LYRIC COMPANION Verses from Old Irish “A busy yellow bee”

A busy yellow bee / who makes / a not insignificant journey / flying joyfully out / over the great plain / in the sun / pausing at blossom after blossom / cup after cup // and then happily back again / to rejoin / the orderly community of the hive

Anonymous, translated and edited by Geoffrey Squires, MY NEWS FOR YOU: IRISH POETRY 600-1200 (Shearsman Books, 2015)

FRAME of REFERENCE Perhaps we are like the Ridiculous Man of Dostoevsky ‘s tale whose evil eye has introduced corruption into the world. The corruption blossoms as the counterfeit world whose mingling of life and death mimics life—but it really serves death. Unlike the Ridiculous Man we now refuse the dream he had of the inexpressible goodness of the true life beyond the counterfeit one. [p. 229]…The agapeics transforms the social space of our between- being, consecrates it into a neighborhood of love wherein neighboring, as a “being beside,” is neither simply passive nor simply active. It is not passive, though it is in receiving, and hence there is a loving patience to it. It is not active, since it is not simply a construction, though we have to constructively engage with others in the neighborhood. We receive and do ourselves in the neighborhood. [p. 411] WILLIAM DESMOND The Intimate Univeral (2016)

The presence of Lyric in modern culture IS subversive. It undermines the hegemony of the idealist image with the narrative of passage. Whereas the rule of autonomy — that the fullness of being is the self-defined individual — has created an Ultimate in an image of Eros, the lyric narrative sustains an understanding of life as plurivocal community devoted to finite others. Call that the order of Agape.

Squire’s translations from the Old Irish lyric supply brilliant examples of the lyric narrative. They sometimes feel like fragments — ARE fragments grammatically speaking — but stand on their own. They stand on their own because the unit of meaning in lyric is not the “image“ of the autonomous self but the porosity of that self in passage, in community.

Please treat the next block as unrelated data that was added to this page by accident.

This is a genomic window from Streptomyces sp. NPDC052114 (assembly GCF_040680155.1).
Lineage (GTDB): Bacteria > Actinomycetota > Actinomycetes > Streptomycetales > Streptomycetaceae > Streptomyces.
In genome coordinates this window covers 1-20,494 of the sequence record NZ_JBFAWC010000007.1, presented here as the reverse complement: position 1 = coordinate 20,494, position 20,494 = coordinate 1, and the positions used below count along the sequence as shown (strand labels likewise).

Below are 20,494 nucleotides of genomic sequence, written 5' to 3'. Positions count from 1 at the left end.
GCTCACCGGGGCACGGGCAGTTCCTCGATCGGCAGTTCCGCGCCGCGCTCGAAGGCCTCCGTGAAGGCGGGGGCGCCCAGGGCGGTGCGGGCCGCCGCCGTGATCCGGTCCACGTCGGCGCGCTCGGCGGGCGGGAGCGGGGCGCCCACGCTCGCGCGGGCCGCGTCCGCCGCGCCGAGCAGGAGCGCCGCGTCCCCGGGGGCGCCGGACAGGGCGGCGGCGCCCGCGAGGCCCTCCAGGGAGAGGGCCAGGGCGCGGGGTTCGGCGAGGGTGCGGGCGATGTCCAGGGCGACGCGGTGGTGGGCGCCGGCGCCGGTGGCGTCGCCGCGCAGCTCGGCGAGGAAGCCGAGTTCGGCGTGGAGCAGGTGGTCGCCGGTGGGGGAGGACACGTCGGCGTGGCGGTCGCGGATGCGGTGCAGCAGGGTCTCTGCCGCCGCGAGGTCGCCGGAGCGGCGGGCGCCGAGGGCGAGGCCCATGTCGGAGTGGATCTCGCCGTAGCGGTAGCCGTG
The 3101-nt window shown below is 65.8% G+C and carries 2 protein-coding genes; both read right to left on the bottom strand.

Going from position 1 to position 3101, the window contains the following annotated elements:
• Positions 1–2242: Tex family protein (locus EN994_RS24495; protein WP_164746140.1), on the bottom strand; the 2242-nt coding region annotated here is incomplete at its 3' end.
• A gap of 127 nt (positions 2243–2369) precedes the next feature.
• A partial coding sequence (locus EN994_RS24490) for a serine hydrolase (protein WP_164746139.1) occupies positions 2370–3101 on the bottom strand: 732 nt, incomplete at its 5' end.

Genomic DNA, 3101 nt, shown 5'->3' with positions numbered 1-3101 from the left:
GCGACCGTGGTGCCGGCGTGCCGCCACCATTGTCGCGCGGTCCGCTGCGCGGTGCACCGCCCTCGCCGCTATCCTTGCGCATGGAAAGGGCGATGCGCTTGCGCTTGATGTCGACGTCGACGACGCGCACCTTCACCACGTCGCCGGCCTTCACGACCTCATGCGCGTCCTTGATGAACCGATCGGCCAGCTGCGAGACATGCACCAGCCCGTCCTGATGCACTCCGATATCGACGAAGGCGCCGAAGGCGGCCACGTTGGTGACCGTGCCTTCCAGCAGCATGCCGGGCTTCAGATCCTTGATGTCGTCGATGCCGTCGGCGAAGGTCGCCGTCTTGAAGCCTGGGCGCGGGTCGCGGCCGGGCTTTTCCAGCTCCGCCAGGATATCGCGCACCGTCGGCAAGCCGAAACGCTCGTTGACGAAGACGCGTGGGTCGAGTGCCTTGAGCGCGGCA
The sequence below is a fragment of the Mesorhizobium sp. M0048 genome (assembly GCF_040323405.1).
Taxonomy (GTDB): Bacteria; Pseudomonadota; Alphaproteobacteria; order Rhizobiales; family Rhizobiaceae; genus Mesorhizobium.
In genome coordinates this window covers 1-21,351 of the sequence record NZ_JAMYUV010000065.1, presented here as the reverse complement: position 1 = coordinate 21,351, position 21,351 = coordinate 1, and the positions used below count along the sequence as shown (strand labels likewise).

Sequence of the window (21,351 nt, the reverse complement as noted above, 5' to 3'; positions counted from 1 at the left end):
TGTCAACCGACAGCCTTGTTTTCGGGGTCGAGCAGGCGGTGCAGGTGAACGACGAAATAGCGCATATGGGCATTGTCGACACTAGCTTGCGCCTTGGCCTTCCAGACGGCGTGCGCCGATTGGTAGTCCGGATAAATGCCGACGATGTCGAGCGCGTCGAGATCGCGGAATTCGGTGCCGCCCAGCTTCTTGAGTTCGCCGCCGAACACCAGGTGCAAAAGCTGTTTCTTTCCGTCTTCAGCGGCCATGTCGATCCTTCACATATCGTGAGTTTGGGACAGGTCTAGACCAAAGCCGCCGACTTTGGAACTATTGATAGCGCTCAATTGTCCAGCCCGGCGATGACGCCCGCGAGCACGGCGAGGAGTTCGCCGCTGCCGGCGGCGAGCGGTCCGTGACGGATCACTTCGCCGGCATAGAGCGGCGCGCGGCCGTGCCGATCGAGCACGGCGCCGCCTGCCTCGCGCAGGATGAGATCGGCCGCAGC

The expansion of the image of passage by participles — flying, pausing— is especially felicitous. The whole sense of the step-by-step unfolding rounds off in the image of return.

As we struggle to conceive of the post-capitalist world, lyric is an invaluable resource. (In the FRAME of REFERENCE I submit two points of view relevant to the case.) Squires’ carefully wrought syntax creates a double image of action and intention— of animal being in passage. Phrases like “not insignificant” and “joyfully” may trigger the Ridiculous Man in us, as may the whole of the final section.

“Orderly community” is not ideological but a complex image of lives in passage, in communication. The “Between” of the busy yellow bee we recognize, if only unconsciously, as our own ON A GOOD DAY. The event of unconscious recognition is inseparable from poetry, however. That’s the “Medieval” part?

Author: Tom D'Evelyn

Tom D'Evelyn is a private editor and writing tutor in Cranston RI and, thanks to the web, across the US and in the UK. He can be reached at tom.develyn@comcast.net. D'Evelyn has a PhD in Comparative Literature from UC Berkeley. Before retiring he held positions at The Christian Science Monitor, Harvard University Press, Boston University and Brown University. He ran a literary agency for ten years, publishing books by Leonard Nathan and Arthur Quinn, among others. Before moving to Portland OR he was managing editor at Single Island Press, Portsmouth NH. He blogs at http://tdevelyn.com and other sites.

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